However, the high prices don’t stop there. Groceries, transportation, healthcare, and miscellaneous goods and services all range from 24% to 32% higher than what the typical American pays. Surprisingly, utilities are only about 5% above the national average.
While Washington state’s taxation policies for retirees present a mixed picture, it is one of the most tax-friendly states for middle-class families.
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7️⃣ Los Angeles, California
- Cost of living: 50.6% above the U.S. average
- City population: 3,849,306
- Median household income: $70,372
- Median home value: $812,800
- Unemployment rate: 5.4%
Los Angeles, a city known for its excess and glamour, extends far beyond the realm of Hollywood and Rodeo Drive shopping. Despite being one of the priciest U.S. cities to reside in, the median annual incomes in L.A. are only marginally higher, at $655 above the national average.
Yet, the allure of the nation’s second-largest city remains irresistible. From Hollywood and Beverly Hills to Venice Beach, L.A. boasts an array of famous locales. For those seeking cultural richness beyond the glitz, the city is home to numerous vital museums and the world-class Los Angeles Philharmonic.
However, brace yourself for the city’s infamous traffic, which contributes to transportation costs soaring 29% above the national average. While groceries, utilities, healthcare, and miscellaneous goods and services are only moderately more expensive, ranging from 12% to 17% above the U.S. average, housing expenses are the true budget drain.
Housing-related costs, encompassing rents and mortgages, run nearly 140% above the national average in Los Angeles. For instance, the average home price in L.A. stands at $1.1 million, compared to the national average of $452,510. Meanwhile, the average rent is 2.3 times higher than the U.S. average.
Lastly, the City of Angels grapples with an elevated unemployment rate, standing above 5%.
6️⃣ Orange County, California
- Cost of living: 51.2% above U.S. average
- County population: 3,167,809
- Median household income: $100,559
- Median home value: $832,300
- Unemployment rate: 3.4%
Orange County, commonly known as The O.C., is synonymous with affluence, even inspiring a TV series in the 2000s. This region, located to the southeast of Los Angeles, encompasses several major cities, including Anaheim, Santa Ana, and Irvine.
However, it’s the smaller, upscale communities like Newport Beach, where the median home value reaches $2 million, that cement Orange County’s reputation as a haven for Southern California’s wealthiest and most renowned residents.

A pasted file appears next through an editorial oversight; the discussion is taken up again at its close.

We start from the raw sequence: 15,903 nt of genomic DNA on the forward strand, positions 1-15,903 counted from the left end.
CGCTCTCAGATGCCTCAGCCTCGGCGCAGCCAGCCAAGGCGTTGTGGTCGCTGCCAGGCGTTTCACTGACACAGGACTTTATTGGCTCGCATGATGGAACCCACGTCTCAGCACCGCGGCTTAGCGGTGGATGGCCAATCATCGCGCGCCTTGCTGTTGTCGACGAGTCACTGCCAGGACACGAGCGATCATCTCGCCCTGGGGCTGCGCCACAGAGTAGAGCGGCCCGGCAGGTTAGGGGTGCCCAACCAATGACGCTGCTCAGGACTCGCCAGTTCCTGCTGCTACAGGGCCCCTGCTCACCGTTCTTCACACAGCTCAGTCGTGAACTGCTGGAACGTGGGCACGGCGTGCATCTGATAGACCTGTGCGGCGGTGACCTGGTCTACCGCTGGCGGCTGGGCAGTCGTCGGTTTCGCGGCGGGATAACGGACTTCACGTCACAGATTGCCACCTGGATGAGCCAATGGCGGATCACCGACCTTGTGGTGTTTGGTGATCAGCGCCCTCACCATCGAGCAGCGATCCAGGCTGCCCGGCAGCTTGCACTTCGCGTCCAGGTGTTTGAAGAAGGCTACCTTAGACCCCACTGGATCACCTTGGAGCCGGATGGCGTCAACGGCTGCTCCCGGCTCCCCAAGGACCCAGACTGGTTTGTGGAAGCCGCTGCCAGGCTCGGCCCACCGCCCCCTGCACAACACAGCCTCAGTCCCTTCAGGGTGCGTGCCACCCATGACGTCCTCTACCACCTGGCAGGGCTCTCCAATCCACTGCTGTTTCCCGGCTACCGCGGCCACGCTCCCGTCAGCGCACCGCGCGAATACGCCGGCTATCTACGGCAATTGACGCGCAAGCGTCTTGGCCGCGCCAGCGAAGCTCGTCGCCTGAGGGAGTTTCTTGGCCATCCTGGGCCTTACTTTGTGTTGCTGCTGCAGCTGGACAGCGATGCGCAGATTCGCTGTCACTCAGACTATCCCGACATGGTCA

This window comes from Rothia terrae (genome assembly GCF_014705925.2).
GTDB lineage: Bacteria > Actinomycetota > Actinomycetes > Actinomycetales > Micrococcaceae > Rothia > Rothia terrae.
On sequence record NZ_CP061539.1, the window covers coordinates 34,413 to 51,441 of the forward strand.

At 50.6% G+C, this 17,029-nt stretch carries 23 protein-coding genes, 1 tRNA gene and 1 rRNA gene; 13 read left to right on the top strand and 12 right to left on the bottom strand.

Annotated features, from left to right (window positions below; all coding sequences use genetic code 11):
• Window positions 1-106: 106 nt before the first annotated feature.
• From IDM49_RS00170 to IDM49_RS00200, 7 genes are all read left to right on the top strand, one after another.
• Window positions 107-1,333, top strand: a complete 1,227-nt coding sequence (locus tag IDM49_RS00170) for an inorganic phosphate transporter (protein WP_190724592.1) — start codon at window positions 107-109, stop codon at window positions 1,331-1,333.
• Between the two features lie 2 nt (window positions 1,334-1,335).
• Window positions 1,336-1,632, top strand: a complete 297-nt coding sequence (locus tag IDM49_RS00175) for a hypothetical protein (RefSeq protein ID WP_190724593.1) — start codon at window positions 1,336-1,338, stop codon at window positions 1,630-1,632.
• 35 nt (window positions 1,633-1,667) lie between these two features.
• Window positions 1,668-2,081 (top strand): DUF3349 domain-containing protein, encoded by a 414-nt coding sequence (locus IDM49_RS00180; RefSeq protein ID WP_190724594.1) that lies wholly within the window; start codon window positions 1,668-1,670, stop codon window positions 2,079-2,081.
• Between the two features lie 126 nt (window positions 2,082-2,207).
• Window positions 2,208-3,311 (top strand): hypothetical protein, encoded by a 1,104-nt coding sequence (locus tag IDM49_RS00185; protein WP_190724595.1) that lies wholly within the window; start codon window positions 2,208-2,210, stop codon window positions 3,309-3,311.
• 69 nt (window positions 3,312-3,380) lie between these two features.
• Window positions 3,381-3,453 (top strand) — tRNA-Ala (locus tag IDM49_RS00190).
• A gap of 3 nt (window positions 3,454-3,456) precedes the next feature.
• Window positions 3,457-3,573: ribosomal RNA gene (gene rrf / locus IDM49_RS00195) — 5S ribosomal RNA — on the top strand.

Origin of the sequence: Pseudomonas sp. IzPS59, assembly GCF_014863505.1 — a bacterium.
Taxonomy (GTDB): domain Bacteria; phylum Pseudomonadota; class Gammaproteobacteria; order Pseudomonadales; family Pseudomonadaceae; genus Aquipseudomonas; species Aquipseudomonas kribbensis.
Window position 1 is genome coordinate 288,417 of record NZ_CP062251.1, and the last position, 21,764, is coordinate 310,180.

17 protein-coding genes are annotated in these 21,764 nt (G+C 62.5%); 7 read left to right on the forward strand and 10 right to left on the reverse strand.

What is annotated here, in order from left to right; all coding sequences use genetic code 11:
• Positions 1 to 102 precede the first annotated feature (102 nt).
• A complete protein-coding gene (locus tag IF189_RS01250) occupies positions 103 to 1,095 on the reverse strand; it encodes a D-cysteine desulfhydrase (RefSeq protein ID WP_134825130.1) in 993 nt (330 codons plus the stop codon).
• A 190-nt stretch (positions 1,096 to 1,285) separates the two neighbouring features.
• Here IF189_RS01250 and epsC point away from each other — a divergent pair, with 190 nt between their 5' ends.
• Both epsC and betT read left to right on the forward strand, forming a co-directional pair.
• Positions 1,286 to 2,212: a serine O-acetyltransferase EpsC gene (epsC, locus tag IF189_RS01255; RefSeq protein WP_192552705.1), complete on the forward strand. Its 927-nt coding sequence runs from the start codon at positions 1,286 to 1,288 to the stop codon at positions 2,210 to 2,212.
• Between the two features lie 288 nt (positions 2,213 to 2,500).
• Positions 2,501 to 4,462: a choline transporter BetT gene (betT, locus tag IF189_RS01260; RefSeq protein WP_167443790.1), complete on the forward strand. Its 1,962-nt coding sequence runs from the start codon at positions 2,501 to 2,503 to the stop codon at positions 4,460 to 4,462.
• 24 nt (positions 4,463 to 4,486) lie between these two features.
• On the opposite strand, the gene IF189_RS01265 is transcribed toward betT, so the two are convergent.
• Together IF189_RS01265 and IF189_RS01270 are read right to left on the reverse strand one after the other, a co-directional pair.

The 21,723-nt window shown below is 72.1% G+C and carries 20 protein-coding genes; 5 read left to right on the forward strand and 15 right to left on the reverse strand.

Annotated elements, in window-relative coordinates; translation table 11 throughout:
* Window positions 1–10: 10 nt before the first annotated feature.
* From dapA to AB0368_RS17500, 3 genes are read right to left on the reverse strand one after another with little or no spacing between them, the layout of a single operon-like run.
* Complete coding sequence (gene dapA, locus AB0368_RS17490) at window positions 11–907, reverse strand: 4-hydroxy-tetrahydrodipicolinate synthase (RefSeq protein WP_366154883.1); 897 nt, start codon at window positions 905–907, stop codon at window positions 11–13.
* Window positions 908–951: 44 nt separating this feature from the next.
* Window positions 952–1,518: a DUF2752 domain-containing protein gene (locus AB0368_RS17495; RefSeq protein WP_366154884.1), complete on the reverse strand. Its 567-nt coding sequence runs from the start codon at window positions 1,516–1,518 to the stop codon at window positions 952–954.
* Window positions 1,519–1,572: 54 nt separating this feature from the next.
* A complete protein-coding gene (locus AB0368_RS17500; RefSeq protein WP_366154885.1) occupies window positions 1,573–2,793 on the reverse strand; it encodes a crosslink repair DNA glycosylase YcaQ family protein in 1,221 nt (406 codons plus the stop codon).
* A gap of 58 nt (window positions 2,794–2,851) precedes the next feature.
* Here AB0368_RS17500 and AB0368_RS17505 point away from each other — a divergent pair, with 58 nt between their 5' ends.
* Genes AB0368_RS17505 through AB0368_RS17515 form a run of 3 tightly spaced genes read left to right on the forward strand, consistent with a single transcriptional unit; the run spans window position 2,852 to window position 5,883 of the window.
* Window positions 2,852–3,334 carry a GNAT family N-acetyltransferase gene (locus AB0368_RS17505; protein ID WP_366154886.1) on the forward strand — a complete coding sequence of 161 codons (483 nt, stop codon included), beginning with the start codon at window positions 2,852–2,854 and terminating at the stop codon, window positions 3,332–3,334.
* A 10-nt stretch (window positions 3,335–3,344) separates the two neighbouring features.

The average home price across Orange County is $1.2 million, making it the fifth priciest market in the country. Interestingly, apartment rents are just slightly more than double the national average, at $2,919 per month.
On the whole, housing in The O.C. costs 156% more than the typical American’s expenses. Other budget pressures include groceries, about 12% pricier than the national average, and transportation, which runs 29% higher. Conversely, healthcare costs are slightly lower than the national average, and utilities are approximately 10% cheaper.
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5️⃣ Washington, District of Columbia
- Cost of living: 52.2% above U.S. average
- City population: 670,050
- Median household income: $90,088
- Median home value: $669,900
- Unemployment rate: 4.9%
The nation’s capital, Washington, D.C., presents a tale of two cities when it comes to living expenses. Housing-related costs, encompassing rents and mortgages, stand out as the most substantial burden, at 2.5 times the national average, according to C2ER. However, other expenses are relatively manageable. In fact, D.C.’s healthcare costs are slightly below the national average.
Groceries run about 9% above the national average, while utilities are approximately 12% more expensive. Miscellaneous goods and services are pricier by 19%. Fortunately, transportation costs are not excessively onerous, at less than 9% above the U.S. average.
An extensive bus and metro system in the District of Columbia keeps transportation affordable, with options like the DC Circulator bus, which costs just $1 and serves popular destinations including Georgetown, Union Station, and the National Mall.
Additionally, numerous museums and historical sites in the city are free to visit.
Despite these advantages, the average home price in D.C. stands at $1.2 million. Meanwhile, the average rent for an apartment is $3,320 per month, which is $1,851 more than the U.S. average.
4️⃣ Brooklyn, New York
- Cost of living: 68.6% above U.S. average
- Borough population: 2,641,052
- Median household income: $67,567